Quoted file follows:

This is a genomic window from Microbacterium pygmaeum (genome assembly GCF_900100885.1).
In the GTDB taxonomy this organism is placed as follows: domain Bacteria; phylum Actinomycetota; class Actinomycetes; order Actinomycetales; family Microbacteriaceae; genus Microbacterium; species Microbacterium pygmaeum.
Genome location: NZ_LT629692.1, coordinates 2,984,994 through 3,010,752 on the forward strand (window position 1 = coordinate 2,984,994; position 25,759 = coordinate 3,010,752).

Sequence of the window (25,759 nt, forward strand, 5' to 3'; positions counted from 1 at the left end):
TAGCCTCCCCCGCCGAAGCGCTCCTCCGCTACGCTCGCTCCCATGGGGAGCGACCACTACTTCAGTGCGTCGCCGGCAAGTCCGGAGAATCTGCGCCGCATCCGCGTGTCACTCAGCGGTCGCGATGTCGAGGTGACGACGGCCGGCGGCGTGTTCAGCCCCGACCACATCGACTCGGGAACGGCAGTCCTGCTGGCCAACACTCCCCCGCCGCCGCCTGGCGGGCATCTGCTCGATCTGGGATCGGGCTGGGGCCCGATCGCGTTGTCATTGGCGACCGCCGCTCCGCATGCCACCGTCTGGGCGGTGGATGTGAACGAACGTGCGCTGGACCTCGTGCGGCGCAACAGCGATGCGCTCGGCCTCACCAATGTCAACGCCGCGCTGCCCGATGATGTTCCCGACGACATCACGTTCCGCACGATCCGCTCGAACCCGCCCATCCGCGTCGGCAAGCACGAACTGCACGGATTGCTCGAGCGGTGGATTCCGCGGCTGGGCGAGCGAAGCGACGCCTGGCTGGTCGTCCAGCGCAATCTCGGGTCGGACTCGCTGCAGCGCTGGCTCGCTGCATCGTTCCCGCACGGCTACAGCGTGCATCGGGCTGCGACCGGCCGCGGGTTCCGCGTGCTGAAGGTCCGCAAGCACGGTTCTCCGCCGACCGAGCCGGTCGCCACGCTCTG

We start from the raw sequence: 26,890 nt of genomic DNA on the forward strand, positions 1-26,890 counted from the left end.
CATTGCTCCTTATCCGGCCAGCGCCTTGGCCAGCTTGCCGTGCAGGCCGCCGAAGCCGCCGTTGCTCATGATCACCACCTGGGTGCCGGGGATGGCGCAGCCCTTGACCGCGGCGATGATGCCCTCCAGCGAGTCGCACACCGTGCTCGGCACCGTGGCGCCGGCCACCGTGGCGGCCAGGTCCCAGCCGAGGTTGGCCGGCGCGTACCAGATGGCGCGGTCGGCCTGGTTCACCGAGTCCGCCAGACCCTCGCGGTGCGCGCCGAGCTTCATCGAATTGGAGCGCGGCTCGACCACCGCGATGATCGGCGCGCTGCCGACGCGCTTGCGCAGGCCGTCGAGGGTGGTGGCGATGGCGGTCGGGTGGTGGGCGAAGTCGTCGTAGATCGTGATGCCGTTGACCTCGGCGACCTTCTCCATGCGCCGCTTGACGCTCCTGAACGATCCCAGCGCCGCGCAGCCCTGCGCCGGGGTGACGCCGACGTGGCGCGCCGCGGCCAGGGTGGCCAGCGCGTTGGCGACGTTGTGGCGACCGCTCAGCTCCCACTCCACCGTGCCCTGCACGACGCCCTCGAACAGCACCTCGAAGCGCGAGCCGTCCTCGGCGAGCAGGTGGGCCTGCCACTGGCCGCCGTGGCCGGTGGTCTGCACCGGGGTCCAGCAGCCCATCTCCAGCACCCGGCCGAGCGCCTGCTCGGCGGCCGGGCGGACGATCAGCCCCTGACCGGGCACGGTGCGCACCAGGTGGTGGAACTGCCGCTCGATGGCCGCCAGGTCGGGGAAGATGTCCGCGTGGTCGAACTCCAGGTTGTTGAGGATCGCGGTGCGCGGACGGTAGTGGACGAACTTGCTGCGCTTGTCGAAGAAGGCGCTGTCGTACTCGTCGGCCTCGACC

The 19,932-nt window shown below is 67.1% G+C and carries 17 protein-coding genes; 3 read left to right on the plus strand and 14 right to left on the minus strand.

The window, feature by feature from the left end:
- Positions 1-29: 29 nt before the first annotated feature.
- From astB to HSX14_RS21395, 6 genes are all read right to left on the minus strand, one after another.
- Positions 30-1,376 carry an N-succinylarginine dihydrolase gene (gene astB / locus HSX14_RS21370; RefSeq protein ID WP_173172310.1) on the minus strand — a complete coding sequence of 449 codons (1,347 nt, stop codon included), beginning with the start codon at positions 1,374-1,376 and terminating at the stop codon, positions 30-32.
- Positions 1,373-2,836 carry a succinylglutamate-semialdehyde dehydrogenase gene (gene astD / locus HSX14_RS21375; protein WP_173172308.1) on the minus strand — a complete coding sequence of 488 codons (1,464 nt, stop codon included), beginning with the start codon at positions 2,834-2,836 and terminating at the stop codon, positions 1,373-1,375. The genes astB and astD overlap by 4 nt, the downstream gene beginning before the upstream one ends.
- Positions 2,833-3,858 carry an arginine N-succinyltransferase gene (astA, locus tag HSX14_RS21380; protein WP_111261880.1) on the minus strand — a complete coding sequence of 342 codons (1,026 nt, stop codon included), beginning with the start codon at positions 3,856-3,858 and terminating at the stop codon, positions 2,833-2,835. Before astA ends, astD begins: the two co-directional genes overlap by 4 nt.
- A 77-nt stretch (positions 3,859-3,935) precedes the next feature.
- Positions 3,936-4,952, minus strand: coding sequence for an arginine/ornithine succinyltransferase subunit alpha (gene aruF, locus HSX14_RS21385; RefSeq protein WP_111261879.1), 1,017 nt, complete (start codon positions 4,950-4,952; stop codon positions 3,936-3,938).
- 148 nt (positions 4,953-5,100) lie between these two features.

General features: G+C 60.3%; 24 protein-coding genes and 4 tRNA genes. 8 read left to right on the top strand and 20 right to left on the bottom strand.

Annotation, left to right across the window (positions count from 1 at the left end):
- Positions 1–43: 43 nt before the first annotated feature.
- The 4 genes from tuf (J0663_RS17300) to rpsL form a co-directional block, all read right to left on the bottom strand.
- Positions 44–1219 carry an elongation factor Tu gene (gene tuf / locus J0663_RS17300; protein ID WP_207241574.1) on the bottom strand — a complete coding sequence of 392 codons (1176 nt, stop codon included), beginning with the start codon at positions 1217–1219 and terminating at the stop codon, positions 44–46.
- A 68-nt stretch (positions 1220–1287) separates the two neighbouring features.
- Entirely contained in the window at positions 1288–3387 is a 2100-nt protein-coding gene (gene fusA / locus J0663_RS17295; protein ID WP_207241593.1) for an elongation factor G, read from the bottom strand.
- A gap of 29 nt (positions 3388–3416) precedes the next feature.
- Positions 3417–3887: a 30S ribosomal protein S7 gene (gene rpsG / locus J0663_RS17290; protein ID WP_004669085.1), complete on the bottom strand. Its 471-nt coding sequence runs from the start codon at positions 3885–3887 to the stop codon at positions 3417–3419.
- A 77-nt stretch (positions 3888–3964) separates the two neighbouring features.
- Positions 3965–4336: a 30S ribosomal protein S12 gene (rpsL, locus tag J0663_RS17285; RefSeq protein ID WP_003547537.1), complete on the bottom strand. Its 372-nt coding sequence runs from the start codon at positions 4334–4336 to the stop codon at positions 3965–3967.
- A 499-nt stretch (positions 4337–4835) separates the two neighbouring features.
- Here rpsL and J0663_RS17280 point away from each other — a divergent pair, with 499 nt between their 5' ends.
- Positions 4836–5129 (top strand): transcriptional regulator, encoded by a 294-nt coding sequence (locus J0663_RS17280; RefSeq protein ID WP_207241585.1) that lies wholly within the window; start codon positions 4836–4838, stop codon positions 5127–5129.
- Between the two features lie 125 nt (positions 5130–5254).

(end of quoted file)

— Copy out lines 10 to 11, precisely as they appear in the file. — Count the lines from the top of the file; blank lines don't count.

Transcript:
- Positions 1-29: 29 nt before the first annotated feature.
- From astB to HSX14_RS21395, 6 genes are all read right to left on the minus strand, one after another.